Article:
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Plate Girder In Buildings

For greatest resistance to bending, as much of a plate girder cross section as practicable should be concentrated in the flanges, at the greatest distance from the neutral axis. This might require, however, a web so thin that the girder would fail by web buckling before it reached its bending capacity.

To preclude this, the AISC specification limits h/t.

For an unstiffened web, this ratio should not exceed.
Plate Girder In Buildings
where Fy = yield strength of compression flange,ksi (MPa).

Larger values of h/t may be used, however, if the web is stiffened at appropriate intervals.
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Bearing Of Milled Surfaces

In building construction, allowable bearing stress for milled surfaces, including bearing stiffeners, and pins in reamed, drilled, or bored holes, is Fp= 0.90Fy, where Fy is the yield strength of the steel, ksi (MPa)

For expansion rollers and rockers, the allowable bearing stress, kip/linear in (kN/mm), is

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Column Base Plates

The area A1, in2(mm2), required for a base plate under a column supported by concrete should be taken as the larger of the values calculated from the equation cited earlier, with R taken as the total column load, kip (kN), or

A1=R /0.70fc

Unless the projections of the plate beyond the column are small, the plate may be designed as a cantilever assumed to be fixed at the edges of a rectangle with sides equal to 0.80b and 0.95d, where b is the column flange width, in (mm), and d is the column depth, in (mm).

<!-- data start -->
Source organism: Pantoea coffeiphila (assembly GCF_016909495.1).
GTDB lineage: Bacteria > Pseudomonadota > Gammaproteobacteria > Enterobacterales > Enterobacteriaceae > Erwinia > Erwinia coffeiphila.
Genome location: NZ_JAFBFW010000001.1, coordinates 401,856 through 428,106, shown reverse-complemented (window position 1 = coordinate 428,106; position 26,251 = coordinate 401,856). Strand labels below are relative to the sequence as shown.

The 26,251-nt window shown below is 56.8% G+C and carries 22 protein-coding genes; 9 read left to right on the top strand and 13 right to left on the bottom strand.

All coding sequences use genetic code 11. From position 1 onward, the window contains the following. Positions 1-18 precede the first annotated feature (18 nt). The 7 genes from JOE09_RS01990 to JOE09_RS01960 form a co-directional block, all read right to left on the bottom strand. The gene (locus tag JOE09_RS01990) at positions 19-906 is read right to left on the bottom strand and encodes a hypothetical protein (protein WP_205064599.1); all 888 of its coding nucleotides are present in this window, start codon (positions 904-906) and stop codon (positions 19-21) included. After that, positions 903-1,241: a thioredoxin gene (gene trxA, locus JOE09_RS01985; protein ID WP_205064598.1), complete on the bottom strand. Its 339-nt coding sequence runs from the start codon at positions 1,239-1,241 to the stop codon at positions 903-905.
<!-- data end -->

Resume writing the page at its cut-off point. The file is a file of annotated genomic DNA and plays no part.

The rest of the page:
To minimize material requirements, the plate projections should be nearly equal. For this purpose, the plate length N, in (mm) (in the direction of d), may be taken as
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Bearing Plates

To resist a beam reaction, the minimum bearing length N in the direction of the beam span for a bearing plate is deter- mined by equations for prevention of local web yielding and web crippling. A larger N is generally desirable but is limited by the available wall thickness.

When the plate covers the full area of a concrete support, the area, in 2 (mm 2 ), required by the bearing plate is

A 1= R/0.35fc
R=beam reaction, kip (kN),
f c= specified compressive strength of the concrete, ksi (MPa).
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Stresses In Thin Shells

Results of membrane and bending theories are expressed in terms of unit forces and unit moments, acting per unit of length over the thickness of the shell. To compute the unit stresses from these forces and moments, usual practice is to assume normal forces and shears to be uniformly distributed over the shell thickness and bending stresses to be linearly distributed. Then, normal stresses can be computed from equations of the form:
Stresses In Thin Shells
z=distance from middle surface
t=shell thickness

Mx= unit bending moment about an axis parallel to direction of unit normal force Nx

Similarly, shearing stresses produced by central shears T and twisting moments D may be calculated from equations of the form:
Stresses In Thin Shells-2
Normal shearing stresses may be computed on the assumption of a parabolic stress distribution over the shell thickness:Stresses In Thin Shells-3
where V=unit shear force normal to middle surface.

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